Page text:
HONG KONG (Reuters) - At least 1,000 protesters thronged the arrivals hall of Hong Kong’s international airport on Sunday to rally against what they see as an abuse of privilege involving the Hong Kong leader and his daughter.
While there were no reports of flight delays or cancellations, the protest could prove an embarrassment for the Beijing-backed Leung Chun-ying, who many expect to seek a second term of office next year when his five-year term ends.
Chanting “Safeguard the sky of Hong Kong” and holding signs demanding Leung step down, the protesters staged a three-hour sit-in as international travelers streamed by at one of Asia’s busiest aviation hubs.
The demonstrators said they were angered by a March incident involving one of Leung’s daughters at the airport after she accidentally left a carry-on bag outside. Some accused Leung of exercising his privileges as Hong Kong’s leader to get airport staff to deliver the bag to his daughter in the airport’s restricted area even though regulations say that bags must go through security with their owners.
“It’s not fair asking frontline staff to bring in something (to the airport’s restricted area) which is unidentified or unattended for a period of time,” said Dora Lai, a senior member the Hong Kong Cabin Crew Association, which organized the protest
Organizers said about 2,500 people participated in the rally, while police put the turnout at 1,000 at its peak.
Leung stressed he had not put pressure on airport authority officials or used any privilege over his daughter’s bag, but said he did speak to airline staff using his daughter’s mobile phone.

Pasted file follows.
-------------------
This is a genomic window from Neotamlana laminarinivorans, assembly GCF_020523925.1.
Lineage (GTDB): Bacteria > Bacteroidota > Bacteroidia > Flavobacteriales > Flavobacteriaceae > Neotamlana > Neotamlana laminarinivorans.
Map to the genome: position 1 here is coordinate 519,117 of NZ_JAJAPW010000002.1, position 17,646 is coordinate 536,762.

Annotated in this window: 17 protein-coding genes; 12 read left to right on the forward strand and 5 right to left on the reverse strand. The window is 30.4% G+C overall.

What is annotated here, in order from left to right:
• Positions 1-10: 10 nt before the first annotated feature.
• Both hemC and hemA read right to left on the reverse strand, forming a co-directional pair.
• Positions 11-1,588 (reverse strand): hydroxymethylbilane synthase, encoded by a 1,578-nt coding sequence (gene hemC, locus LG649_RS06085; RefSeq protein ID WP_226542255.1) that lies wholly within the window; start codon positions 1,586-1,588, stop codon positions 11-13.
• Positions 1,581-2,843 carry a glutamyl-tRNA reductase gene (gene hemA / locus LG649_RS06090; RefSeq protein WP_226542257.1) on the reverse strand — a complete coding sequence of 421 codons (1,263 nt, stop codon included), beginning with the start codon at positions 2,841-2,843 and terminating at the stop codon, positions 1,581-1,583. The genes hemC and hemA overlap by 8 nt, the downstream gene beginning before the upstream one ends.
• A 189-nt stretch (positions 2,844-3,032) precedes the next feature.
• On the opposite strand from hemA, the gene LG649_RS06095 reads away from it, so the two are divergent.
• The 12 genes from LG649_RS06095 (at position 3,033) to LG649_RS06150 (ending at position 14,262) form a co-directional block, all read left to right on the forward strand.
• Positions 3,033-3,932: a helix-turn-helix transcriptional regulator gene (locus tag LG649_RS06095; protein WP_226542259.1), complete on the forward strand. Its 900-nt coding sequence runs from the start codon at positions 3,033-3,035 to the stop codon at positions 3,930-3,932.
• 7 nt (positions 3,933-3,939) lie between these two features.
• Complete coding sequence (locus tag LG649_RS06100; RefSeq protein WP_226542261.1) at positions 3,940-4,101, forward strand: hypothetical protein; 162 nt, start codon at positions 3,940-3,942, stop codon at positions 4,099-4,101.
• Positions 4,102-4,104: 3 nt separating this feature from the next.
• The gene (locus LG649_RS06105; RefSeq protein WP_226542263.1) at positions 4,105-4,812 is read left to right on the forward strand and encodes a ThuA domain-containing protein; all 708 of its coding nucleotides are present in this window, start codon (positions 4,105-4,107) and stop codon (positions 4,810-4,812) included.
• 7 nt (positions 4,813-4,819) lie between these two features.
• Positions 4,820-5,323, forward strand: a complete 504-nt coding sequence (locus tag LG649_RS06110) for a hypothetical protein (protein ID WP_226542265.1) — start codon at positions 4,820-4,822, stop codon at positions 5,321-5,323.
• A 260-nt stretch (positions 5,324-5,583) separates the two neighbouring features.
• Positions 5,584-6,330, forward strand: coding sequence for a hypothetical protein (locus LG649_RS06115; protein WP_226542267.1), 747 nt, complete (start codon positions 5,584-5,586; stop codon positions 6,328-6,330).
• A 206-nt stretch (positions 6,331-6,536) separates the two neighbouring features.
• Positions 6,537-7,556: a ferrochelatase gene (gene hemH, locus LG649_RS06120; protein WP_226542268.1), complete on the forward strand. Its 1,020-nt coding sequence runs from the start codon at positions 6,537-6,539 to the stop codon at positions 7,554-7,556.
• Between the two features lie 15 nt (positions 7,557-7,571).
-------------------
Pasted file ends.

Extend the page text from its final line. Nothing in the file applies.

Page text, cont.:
The government said it understood the public’s concern about aviation security, but that the bag went through security checks before entering the restricted area, and aviation safety was not in any way compromised by the incident.
An investigation is continuing into the matter.
Some tourists said they understood the protesters’ cause but the controversy had tarnished their impressions of Hong Kong.
“It should not have this kind of thing,” said Maraiah Gavarasu, a Malaysian on holiday in Hong Kong. “You should have peace and calm. So for foreigners it looks like, hey, something (is) wrong, you know? It’s a bad impression.”
The embattled Leung has seen his popularity ratings reach new lows this year, as he has struggled to mitigate growing social tensions after massive youth-led pro-democracy protests in late 2014 put pressure on Beijing’s Communist Party leaders to grant the city full democracy.
Hong Kong returned from British to Chinese rule in 1997 amid promises that Beijing would allow the financial hub a high degree of autonomy, including an independent judiciary.
Editing by James Pomfret and Andrew Bolton